An interesting article on the Irish Times. Yes in real estate “perspective” is everything, especially if you are a value rather than a growth investor. Berlin had it bubbly times in the 90s after the reunification and in the early 2000s…true, in 2006-2007 there were still people hoping to do a quick buck in Berlin but I would say confined to a few overpriced areas…the big bubble had burst years before. On location, my favourite theme of discussion, the author is very effective in describing the issue in Berlin. Click on the title for being re-directed to the Irish Times article.

Ich bin ein property investor: is it the right time to buy in Berlin?

Twenty years after the fall of the Wall and after two property bubbles, prospects for the Berlin market are steady, Irish developers operating there tell Derek Scally.

One year later…1 candle on the cake!

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One year ago we started this blog. Two main reasons: to report about our “flat in Berlin” experience. And to keep track of our renovation adventure, which had just started and needed a bit of a public kick – an official timekeeper online!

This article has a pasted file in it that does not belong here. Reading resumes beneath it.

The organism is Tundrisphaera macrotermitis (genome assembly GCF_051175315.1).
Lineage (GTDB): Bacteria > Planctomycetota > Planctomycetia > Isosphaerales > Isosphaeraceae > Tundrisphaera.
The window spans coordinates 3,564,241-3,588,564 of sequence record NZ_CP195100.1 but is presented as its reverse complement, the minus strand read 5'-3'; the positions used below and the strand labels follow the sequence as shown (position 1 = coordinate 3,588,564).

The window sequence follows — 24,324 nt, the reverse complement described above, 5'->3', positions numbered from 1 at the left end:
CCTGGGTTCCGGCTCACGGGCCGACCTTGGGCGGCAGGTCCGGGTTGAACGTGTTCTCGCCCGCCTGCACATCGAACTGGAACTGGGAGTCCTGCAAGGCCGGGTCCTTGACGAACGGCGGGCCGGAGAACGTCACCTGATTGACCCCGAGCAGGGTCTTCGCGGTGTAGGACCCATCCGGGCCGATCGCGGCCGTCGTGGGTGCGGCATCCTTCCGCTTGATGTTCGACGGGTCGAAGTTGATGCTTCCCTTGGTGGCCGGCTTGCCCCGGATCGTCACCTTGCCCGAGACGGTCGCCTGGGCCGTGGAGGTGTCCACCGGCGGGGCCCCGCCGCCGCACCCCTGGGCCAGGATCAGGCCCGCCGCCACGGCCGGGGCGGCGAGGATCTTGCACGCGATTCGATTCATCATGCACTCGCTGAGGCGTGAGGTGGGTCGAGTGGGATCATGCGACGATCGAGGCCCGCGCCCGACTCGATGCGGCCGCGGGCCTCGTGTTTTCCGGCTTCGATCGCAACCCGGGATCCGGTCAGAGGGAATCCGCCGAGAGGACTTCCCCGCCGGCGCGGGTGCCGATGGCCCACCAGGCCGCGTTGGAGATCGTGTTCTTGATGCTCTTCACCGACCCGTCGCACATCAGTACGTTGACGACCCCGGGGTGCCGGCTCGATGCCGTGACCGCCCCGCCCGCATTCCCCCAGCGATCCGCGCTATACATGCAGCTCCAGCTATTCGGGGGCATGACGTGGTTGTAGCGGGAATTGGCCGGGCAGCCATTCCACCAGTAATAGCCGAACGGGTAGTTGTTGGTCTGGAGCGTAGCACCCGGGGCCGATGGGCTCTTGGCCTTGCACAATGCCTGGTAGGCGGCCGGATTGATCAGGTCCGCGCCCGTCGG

One year later, we are going to spend soon our first ever real holiday in our flat in Berlin, having dedicated 1/4 of our weekends in the past 12 months to blitz-trips to Berlin in order to follow the renovation works, sort out paperwork, choose tiles, buy furniture and make the flat feel like our home in Berlin.

One year later, and 3/4 of a global financial crisis later, we’re happy about our choice. It is true, other real estate markets plunged so deep that now there are several “cheap” real estate markets in the world. But we were not just looking for a bottom-fishing real estate opportunity, we wanted something very specific: an apartment with good bones in Schöneberg at a reasonable price, not a seaside flat in Spain or a maisonette in England. In the meantime, garage prices in Rome plunged by 3%. Maybe the Italian real estate market will undergo a correction one day, but the reality is, a 1-car garage in Rome still costs more than a flat in one of the nicest areas of Berlin. Period. Continue reading ‘One year later…1 candle on the cake!’

Berlin, the anxious punk…

Now that’s what I call a well-documented analysis. The Irish Times reports on Berlin, the fractured metropolis. The anxious punk?

Graveyard of ambitions?

A collection of individuals pursuing their interesting paths outside national ghettos?

A local management culture difficult to grasp?

A city attracting people who don’t know what to do next?